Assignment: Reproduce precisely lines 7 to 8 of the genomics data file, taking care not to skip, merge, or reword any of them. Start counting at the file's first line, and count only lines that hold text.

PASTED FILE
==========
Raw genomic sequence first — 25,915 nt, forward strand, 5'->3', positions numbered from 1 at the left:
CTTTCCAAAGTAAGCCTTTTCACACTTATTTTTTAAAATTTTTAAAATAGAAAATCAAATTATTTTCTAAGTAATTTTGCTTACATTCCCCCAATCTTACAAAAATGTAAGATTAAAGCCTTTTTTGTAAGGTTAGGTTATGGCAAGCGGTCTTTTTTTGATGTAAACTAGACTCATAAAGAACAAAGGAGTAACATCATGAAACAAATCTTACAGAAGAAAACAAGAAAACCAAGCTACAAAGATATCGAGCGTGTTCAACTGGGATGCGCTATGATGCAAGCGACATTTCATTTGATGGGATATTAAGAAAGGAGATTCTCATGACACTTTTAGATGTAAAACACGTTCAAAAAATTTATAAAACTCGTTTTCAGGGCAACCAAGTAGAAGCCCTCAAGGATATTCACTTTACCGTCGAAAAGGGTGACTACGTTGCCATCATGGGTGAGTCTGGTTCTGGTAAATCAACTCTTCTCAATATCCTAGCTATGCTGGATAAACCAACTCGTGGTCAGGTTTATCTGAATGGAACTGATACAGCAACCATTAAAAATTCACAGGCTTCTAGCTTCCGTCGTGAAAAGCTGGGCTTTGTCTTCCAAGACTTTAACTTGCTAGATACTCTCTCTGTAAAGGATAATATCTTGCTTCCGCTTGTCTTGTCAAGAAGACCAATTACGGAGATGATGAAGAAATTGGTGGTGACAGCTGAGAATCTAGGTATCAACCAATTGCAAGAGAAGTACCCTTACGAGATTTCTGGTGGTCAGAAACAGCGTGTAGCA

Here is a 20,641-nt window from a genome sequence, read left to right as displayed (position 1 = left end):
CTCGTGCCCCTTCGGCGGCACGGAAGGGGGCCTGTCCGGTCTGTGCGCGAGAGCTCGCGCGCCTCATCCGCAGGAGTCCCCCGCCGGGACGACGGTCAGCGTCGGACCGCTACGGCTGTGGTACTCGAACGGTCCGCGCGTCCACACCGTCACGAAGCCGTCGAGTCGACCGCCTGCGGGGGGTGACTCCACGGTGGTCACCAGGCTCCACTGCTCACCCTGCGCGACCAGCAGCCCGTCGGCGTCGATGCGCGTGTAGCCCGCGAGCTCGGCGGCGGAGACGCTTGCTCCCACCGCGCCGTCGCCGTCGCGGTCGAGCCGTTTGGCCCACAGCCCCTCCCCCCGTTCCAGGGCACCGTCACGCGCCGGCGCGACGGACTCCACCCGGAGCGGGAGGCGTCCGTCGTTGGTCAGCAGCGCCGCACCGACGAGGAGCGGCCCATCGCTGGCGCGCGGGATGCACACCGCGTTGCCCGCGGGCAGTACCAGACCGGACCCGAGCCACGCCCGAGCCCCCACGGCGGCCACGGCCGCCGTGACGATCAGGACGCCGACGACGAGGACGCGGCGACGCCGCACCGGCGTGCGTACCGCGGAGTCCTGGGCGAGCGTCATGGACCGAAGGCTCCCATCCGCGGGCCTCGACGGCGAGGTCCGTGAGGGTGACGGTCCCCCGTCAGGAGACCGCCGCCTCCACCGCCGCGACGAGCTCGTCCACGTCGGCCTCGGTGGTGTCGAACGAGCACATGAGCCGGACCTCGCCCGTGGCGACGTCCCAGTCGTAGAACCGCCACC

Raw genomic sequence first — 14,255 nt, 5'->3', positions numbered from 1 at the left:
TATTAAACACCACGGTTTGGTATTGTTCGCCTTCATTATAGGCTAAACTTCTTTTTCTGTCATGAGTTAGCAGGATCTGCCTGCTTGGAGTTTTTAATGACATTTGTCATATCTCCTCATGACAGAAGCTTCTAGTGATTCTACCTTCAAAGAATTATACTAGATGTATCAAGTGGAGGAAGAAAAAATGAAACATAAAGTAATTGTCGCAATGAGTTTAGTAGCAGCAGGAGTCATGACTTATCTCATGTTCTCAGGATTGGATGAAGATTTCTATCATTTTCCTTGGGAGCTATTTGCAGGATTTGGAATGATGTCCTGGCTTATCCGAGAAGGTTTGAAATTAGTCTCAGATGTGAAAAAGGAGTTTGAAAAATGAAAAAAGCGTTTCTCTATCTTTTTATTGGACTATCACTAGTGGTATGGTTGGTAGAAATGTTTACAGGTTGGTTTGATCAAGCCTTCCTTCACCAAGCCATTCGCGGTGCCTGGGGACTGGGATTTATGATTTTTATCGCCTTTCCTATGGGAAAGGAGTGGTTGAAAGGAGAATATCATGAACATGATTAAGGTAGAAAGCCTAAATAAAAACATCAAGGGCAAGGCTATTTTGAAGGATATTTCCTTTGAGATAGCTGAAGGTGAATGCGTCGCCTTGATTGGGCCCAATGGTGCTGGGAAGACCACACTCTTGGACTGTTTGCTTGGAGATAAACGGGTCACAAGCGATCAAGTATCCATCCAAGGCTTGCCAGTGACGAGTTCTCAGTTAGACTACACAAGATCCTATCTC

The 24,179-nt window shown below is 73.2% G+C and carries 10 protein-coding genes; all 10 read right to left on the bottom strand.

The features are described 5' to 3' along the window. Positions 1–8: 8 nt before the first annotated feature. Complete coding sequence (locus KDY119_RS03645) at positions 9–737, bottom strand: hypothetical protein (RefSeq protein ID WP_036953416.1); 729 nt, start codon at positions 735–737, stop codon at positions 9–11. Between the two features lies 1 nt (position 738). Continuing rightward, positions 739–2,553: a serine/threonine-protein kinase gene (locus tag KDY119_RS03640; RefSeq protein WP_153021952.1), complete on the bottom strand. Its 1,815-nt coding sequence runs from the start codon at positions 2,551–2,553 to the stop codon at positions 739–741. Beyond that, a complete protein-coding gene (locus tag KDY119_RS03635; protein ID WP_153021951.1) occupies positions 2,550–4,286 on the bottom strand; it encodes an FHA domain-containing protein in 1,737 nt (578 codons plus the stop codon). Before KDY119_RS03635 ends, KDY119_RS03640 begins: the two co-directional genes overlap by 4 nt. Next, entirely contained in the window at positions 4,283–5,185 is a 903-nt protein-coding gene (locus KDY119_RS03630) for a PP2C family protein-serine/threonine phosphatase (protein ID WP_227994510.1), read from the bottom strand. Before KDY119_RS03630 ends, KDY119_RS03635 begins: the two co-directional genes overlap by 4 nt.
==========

The 24,179-nt window shown below is 73.2% G+C and carries 10 protein-coding genes; all 10 read right to left on the bottom strand.

The features are described 5' to 3' along the window. Positions 1–8: 8 nt before the first annotated feature. Complete coding sequence (locus KDY119_RS03645) at positions 9–737, bottom strand: hypothetical protein (RefSeq protein ID WP_036953416.1); 729 nt, start codon at positions 735–737, stop codon at positions 9–11. Between the two features lies 1 nt (position 738). Continuing rightward, positions 739–2,553: a serine/threonine-protein kinase gene (locus tag KDY119_RS03640; RefSeq protein WP_153021952.1), complete on the bottom strand. Its 1,815-nt coding sequence runs from the start codon at positions 2,551–2,553 to the stop codon at positions 739–741. Beyond that, a complete protein-coding gene (locus tag KDY119_RS03635; protein ID WP_153021951.1) occupies positions 2,550–4,286 on the bottom strand; it encodes an FHA domain-containing protein in 1,737 nt (578 codons plus the stop codon). Before KDY119_RS03635 ends, KDY119_RS03640 begins: the two co-directional genes overlap by 4 nt. Next, entirely contained in the window at positions 4,283–5,185 is a 903-nt protein-coding gene (locus KDY119_RS03630) for a PP2C family protein-serine/threonine phosphatase (protein ID WP_227994510.1), read from the bottom strand. Before KDY119_RS03630 ends, KDY119_RS03635 begins: the two co-directional genes overlap by 4 nt.